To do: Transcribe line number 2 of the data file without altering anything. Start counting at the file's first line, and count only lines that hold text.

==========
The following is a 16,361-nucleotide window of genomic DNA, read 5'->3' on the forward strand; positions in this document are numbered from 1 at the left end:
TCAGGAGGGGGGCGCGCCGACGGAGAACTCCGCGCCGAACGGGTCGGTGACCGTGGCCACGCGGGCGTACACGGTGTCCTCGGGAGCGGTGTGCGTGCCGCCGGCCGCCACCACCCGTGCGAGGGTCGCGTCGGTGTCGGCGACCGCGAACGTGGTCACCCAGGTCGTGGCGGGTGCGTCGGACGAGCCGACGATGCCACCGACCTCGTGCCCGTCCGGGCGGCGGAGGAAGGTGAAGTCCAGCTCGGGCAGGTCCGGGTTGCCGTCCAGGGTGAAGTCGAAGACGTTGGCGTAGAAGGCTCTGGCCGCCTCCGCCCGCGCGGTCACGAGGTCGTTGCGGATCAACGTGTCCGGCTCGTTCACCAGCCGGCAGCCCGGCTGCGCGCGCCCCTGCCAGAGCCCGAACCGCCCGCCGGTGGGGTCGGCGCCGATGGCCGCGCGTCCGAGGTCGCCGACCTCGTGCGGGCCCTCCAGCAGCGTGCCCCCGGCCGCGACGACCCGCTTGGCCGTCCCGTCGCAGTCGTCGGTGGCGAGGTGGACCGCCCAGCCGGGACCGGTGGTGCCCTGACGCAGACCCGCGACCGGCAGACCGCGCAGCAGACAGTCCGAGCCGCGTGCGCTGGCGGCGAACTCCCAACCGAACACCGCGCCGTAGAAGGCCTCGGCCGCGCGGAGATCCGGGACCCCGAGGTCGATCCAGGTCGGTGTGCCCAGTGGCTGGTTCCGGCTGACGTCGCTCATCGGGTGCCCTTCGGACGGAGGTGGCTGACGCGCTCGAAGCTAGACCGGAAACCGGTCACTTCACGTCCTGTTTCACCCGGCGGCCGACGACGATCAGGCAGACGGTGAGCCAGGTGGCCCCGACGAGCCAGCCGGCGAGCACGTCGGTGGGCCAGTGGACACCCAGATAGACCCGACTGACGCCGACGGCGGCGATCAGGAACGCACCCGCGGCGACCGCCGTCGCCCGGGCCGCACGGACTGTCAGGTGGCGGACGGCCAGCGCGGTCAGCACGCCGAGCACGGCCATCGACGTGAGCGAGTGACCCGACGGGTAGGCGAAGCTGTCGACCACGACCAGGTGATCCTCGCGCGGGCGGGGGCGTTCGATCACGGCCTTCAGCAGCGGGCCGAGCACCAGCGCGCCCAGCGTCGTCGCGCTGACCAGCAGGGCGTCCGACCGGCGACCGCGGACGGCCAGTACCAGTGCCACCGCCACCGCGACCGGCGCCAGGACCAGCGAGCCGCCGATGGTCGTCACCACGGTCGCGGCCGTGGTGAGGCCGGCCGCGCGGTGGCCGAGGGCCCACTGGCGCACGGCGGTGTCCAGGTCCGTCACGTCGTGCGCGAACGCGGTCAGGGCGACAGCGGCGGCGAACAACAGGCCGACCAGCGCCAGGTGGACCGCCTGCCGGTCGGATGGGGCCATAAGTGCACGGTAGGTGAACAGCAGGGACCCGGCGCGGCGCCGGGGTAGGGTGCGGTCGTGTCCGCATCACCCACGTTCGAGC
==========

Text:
TCAGGAGGGGGGCGCGCCGACGGAGAACTCCGCGCCGAACGGGTCGGTGACCGTGGCCACGCGGGCGTACACGGTGTCCTCGGGAGCGGTGTGCGTGCCGCCGGCCGCCACCACCCGTGCGAGGGTCGCGTCGGTGTCGGCGACCGCGAACGTGGTCACCCAGGTCGTGGCGGGTGCGTCGGACGAGCCGACGATGCCACCGACCTCGTGCCCGTCCGGGCGGCGGAGGAAGGTGAAGTCCAGCTCGGGCAGGTCCGGGTTGCCGTCCAGGGTGAAGTCGAAGACGTTGGCGTAGAAGGCTCTGGCCGCCTCCGCCCGCGCGGTCACGAGGTCGTTGCGGATCAACGTGTCCGGCTCGTTCACCAGCCGGCAGCCCGGCTGCGCGCGCCCCTGCCAGAGCCCGAACCGCCCGCCGGTGGGGTCGGCGCCGATGGCCGCGCGTCCGAGGTCGCCGACCTCGTGCGGGCCCTCCAGCAGCGTGCCCCCGGCCGCGACGACCCGCTTGGCCGTCCCGTCGCAGTCGTCGGTGGCGAGGTGGACCGCCCAGCCGGGACCGGTGGTGCCCTGACGCAGACCCGCGACCGGCAGACCGCGCAGCAGACAGTCCGAGCCGCGTGCGCTGGCGGCGAACTCCCAACCGAACACCGCGCCGTAGAAGGCCTCGGCCGCGCGGAGATCCGGGACCCCGAGGTCGATCCAGGTCGGTGTGCCCAGTGGCTGGTTCCGGCTGACGTCGCTCATCGGGTGCCCTTCGGACGGAGGTGGCTGACGCGCTCGAAGCTAGACCGGAAACCGGTCACTTCACGTCCTGTTTCACCCGGCGGCCGACGACGATCAGGCAGACGGTGAGCCAGGTGGCCCCGACGAGCCAGCCGGCGAGCACGTCGGTGGGCCAGTGGACACCCAGATAGACCCGACTGACGCCGACGGCGGCGATCAGGAACGCACCCGCGGCGACCGCCGTCGCCCGGGCCGCACGGACTGTCAGGTGGCGGACGGCCAGCGCGGTCAGCACGCCGAGCACGGCCATCGACGTGAGCGAGTGACCCGACGGGTAGGCGAAGCTGTCGACCACGACCAGGTGATCCTCGCGCGGGCGGGGGCGTTCGATCACGGCCTTCAGCAGCGGGCCGAGCACCAGCGCGCCCAGCGTCGTCGCGCTGACCAGCAGGGCGTCCGACCGGCGACCGCGGACGGCCAGTACCAGTGCCACCGCCACCGCGACCGGCGCCAGGACCAGCGAGCCGCCGATGGTCGTCACCACGGTCGCGGCCGTGGTGAGGCCGGCCGCGCGGTGGCCGAGGGCCCACTGGCGCACGGCGGTGTCCAGGTCCGTCACGTCGTGCGCGAACGCGGTCAGGGCGACAGCGGCGGCGAACAACAGGCCGACCAGCGCCAGGTGGACCGCCTGCCGGTCGGATGGGGCCATAAGTGCACGGTAGGTGAACAGCAGGGACCCGGCGCGGCGCCGGGGTAGGGTGCGGTCGTGTCCGCATCACCCACGTTCGAGC